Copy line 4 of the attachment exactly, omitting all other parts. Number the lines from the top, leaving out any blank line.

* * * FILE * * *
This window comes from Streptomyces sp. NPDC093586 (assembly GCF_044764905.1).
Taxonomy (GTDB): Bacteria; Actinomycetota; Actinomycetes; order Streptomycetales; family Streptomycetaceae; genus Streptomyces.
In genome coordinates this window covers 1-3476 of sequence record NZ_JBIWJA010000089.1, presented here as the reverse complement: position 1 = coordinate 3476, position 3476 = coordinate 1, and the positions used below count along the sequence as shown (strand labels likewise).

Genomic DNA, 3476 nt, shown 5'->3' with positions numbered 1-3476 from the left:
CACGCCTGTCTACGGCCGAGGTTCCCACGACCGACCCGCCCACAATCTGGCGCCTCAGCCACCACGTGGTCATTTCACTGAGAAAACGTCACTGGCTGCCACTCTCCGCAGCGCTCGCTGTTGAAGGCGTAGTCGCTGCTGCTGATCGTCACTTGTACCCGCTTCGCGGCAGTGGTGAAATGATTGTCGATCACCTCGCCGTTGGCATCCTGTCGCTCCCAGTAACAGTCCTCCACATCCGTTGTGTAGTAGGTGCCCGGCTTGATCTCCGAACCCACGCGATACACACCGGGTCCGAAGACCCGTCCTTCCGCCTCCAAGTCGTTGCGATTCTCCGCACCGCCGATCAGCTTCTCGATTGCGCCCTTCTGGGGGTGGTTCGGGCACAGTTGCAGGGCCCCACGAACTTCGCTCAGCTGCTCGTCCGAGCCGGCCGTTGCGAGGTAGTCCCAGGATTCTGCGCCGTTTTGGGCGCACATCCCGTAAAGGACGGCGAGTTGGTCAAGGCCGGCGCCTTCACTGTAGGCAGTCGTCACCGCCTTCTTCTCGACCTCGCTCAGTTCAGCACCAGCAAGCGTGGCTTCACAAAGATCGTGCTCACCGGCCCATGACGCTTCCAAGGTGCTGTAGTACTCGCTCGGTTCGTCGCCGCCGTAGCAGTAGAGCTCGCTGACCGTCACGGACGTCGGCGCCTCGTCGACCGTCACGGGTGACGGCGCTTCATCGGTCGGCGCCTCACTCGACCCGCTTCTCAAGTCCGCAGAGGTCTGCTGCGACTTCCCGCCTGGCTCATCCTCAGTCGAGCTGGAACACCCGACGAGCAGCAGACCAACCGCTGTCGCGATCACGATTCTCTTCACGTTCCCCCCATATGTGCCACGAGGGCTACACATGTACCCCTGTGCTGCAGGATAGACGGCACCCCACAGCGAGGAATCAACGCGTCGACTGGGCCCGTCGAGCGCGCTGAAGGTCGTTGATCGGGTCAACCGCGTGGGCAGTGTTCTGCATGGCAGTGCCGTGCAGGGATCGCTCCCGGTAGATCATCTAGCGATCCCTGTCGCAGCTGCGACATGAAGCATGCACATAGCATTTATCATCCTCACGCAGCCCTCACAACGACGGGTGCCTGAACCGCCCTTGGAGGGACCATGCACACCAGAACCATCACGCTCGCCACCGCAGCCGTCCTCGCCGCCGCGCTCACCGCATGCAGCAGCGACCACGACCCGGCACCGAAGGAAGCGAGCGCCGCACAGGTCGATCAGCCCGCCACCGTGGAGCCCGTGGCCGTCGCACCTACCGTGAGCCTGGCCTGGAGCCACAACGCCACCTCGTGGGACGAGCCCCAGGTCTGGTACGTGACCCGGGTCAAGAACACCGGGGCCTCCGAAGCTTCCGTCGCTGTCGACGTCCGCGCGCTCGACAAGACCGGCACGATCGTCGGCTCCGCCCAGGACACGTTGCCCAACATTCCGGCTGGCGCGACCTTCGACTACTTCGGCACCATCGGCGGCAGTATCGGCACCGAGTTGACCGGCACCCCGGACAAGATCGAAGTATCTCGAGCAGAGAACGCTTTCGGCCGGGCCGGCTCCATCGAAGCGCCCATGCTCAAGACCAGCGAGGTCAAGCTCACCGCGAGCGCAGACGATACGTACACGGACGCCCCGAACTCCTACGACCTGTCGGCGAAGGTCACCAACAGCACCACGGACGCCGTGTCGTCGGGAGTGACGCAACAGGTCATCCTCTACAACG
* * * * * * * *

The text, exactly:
Genomic DNA, 3476 nt, shown 5'->3' with positions numbered 1-3476 from the left: